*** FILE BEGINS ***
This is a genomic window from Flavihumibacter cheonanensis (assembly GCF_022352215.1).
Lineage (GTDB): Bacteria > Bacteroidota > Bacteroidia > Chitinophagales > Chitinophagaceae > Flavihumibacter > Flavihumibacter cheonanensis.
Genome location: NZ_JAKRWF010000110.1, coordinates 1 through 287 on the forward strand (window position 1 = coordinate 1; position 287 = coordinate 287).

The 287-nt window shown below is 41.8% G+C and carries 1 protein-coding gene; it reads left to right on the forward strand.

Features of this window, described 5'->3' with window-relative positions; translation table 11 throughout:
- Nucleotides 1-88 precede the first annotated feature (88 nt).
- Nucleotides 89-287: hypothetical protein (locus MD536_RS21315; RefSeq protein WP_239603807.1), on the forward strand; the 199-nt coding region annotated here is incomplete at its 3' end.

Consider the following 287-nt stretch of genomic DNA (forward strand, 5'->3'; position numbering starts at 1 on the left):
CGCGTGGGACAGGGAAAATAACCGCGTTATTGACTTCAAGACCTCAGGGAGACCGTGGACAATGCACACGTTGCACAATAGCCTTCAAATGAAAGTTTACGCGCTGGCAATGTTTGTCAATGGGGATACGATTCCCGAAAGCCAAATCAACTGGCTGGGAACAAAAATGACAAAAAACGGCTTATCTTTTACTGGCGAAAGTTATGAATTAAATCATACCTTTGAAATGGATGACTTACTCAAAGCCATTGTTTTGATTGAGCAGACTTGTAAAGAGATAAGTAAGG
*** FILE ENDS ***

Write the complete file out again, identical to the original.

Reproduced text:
This is a genomic window from Flavihumibacter cheonanensis (assembly GCF_022352215.1).
Lineage (GTDB): Bacteria > Bacteroidota > Bacteroidia > Chitinophagales > Chitinophagaceae > Flavihumibacter > Flavihumibacter cheonanensis.
Genome location: NZ_JAKRWF010000110.1, coordinates 1 through 287 on the forward strand (window position 1 = coordinate 1; position 287 = coordinate 287).

The 287-nt window shown below is 41.8% G+C and carries 1 protein-coding gene; it reads left to right on the forward strand.

Features of this window, described 5'->3' with window-relative positions; translation table 11 throughout:
- Nucleotides 1-88 precede the first annotated feature (88 nt).
- Nucleotides 89-287: hypothetical protein (locus MD536_RS21315; RefSeq protein WP_239603807.1), on the forward strand; the 199-nt coding region annotated here is incomplete at its 3' end.

Consider the following 287-nt stretch of genomic DNA (forward strand, 5'->3'; position numbering starts at 1 on the left):
CGCGTGGGACAGGGAAAATAACCGCGTTATTGACTTCAAGACCTCAGGGAGACCGTGGACAATGCACACGTTGCACAATAGCCTTCAAATGAAAGTTTACGCGCTGGCAATGTTTGTCAATGGGGATACGATTCCCGAAAGCCAAATCAACTGGCTGGGAACAAAAATGACAAAAAACGGCTTATCTTTTACTGGCGAAAGTTATGAATTAAATCATACCTTTGAAATGGATGACTTACTCAAAGCCATTGTTTTGATTGAGCAGACTTGTAAAGAGATAAGTAAGG